Luther Lu - FBR Capital Markets

Okay. So, given that European market is still very strong, have you considered more about port expansion at the Baltimore facility?

J. Brett Harvey - President and Chief Executive Officer

Well, we have capacity there as well. We'll probably... we believe we'll be at 10 million this year, 12 to 12.5 million tons next year, and we are also finishing up a study to see if we can expand beyond the 15 million tons of capacity to capitalize. That study is coming in and believe me, if we see the long-term economics, we'll invest more into that port for export if it makes sense to us.

Luther Lu - FBR Capital Markets

Okay. And given the recent pullback in your stock, do you have a stock buyback program or would you be willing to lever up to buy back more?

J. Brett Harvey - President and Chief Executive Officer

We're having discussions on those financial alternatives with the Board and we will be discussing that with the shareholders at the appropriate time.

Luther Lu - FBR Capital Markets

Okay. One more question on diesel hedge, are you hedged for '09?

J. Brett Harvey - President and Chief Executive Officer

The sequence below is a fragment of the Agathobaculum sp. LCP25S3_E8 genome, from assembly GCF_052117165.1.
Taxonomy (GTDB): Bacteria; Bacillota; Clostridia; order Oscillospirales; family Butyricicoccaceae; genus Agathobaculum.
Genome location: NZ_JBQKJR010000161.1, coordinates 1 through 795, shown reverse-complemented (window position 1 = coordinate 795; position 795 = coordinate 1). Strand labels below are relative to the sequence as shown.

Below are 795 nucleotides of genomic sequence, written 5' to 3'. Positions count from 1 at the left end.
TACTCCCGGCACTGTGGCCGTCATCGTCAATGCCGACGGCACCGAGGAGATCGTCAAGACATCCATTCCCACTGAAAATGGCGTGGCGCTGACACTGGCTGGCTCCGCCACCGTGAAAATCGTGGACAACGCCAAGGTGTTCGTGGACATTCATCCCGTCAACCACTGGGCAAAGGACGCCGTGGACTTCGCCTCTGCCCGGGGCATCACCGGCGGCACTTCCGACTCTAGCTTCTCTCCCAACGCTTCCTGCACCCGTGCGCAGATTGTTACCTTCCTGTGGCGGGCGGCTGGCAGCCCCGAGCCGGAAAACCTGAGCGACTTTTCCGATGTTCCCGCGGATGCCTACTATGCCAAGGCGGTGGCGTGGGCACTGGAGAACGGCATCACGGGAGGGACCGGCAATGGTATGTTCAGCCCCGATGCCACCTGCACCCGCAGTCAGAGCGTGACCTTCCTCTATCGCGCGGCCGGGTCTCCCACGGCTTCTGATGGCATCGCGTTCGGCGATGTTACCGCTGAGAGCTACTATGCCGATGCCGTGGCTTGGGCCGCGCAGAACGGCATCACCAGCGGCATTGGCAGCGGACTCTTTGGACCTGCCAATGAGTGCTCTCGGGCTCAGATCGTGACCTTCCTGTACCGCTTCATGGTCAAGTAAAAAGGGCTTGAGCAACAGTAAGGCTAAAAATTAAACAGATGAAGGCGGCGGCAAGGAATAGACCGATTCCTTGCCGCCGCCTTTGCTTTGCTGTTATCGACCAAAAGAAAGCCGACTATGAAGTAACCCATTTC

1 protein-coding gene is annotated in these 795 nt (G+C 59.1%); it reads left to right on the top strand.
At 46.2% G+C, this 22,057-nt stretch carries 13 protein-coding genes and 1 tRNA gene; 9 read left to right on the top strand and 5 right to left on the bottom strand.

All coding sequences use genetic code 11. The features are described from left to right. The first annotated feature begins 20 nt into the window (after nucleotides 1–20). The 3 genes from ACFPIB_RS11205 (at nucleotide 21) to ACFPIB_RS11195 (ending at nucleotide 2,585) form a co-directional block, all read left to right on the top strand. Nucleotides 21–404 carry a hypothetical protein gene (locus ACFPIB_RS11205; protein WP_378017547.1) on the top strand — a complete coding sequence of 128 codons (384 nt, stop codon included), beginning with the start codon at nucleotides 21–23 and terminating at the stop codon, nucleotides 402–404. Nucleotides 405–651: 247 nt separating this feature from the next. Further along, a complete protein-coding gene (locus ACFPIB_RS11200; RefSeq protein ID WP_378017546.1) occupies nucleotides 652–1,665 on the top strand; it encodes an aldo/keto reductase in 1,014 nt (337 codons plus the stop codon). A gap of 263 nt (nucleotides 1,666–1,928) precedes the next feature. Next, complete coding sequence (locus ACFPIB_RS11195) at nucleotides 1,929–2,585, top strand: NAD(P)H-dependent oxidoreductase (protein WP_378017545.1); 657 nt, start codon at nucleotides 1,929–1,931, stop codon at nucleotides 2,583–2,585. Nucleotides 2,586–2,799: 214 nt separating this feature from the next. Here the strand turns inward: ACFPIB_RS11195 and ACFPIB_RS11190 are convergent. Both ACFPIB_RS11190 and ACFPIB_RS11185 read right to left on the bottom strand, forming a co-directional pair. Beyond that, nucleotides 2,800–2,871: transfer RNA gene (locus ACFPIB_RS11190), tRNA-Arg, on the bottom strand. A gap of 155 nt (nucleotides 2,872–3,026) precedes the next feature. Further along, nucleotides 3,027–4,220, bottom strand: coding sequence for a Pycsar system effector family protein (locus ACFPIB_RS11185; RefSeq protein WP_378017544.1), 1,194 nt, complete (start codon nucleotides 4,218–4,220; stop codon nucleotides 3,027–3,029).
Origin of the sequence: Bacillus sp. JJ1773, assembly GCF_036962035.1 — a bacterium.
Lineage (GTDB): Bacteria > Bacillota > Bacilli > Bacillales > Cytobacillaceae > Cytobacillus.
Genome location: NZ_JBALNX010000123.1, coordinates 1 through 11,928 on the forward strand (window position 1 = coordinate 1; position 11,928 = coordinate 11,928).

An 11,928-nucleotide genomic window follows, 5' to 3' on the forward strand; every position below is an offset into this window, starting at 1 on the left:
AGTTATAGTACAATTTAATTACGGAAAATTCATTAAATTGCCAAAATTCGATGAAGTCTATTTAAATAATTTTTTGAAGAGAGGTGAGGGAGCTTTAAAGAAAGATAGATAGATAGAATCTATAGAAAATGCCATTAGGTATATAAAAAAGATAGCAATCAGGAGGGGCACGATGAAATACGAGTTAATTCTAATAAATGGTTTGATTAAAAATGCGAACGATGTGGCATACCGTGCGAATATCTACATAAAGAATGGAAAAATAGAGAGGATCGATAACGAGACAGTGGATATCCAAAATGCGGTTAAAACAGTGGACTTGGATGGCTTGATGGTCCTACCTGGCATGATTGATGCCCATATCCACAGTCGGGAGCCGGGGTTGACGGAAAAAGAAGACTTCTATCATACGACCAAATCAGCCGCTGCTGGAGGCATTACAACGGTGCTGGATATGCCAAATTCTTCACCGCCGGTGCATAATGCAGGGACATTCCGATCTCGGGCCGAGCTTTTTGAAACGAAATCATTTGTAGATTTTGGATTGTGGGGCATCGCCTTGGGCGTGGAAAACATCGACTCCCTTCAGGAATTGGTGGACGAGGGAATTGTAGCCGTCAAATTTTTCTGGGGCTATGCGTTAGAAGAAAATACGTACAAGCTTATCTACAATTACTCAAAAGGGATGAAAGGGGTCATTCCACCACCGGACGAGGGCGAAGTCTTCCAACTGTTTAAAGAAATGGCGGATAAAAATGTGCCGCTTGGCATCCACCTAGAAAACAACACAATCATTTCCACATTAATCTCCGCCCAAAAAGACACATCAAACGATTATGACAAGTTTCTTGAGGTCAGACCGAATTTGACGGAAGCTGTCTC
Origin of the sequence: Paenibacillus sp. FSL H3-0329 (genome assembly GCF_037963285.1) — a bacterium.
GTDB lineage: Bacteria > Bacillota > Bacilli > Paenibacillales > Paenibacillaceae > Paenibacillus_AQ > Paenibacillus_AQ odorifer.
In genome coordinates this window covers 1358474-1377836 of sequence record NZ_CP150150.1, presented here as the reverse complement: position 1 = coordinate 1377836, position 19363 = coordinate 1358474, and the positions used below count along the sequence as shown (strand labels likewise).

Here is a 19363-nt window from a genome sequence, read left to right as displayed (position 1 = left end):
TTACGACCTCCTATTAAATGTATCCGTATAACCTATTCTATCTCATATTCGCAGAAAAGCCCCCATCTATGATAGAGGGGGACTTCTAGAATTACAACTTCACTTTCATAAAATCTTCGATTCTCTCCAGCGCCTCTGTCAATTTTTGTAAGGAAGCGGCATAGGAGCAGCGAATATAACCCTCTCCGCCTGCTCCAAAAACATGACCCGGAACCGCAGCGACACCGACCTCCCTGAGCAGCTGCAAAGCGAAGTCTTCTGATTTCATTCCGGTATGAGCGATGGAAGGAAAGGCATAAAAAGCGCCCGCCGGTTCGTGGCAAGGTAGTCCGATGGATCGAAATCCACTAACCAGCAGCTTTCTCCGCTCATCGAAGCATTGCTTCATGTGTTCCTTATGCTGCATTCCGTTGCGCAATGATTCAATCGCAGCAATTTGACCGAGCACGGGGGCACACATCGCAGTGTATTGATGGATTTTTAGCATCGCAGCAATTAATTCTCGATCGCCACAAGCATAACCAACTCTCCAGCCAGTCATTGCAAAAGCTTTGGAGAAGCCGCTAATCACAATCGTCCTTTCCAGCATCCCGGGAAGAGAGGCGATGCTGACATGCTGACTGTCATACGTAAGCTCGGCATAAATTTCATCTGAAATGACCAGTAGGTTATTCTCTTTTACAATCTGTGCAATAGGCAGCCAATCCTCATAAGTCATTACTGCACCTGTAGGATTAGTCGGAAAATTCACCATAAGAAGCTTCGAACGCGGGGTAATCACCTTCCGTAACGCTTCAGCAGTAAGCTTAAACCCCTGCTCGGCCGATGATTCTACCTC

Well, we are hedged in essence with 40% of our diesel, and that would be the river diesel. We're hedged because we passed through... we passed that through and on the operating mining side, since we picked up AMVEST, the price has been rising rapidly and that affects us more to AMVEST. Keep in mind 85% of our coal is underground, which is driven by electricity. But where we do use diesel, we haven't had a chance to hedge, because since we bought that mine, the price keeps running up and it's hard to hedge it on the rising side. So, we're looking at that all the time and when we see an opportunity, we will do that.

Luther Lu - FBR Capital Markets

Okay. Great. Thank you.

J. Brett Harvey - President and Chief Executive Officer

Yes.

Operator

And next we'll go to the line of John Bridges with JP Morgan. Please go ahead.

J. Brett Harvey - President and Chief Executive Officer

Hi, John.

John Bridges - JP Morgan

Hi, Brett, everybody. Just wanted to dig a little bit more into this... into the cost issue.

J. Brett Harvey - President and Chief Executive Officer

Okay.

John Bridges - JP Morgan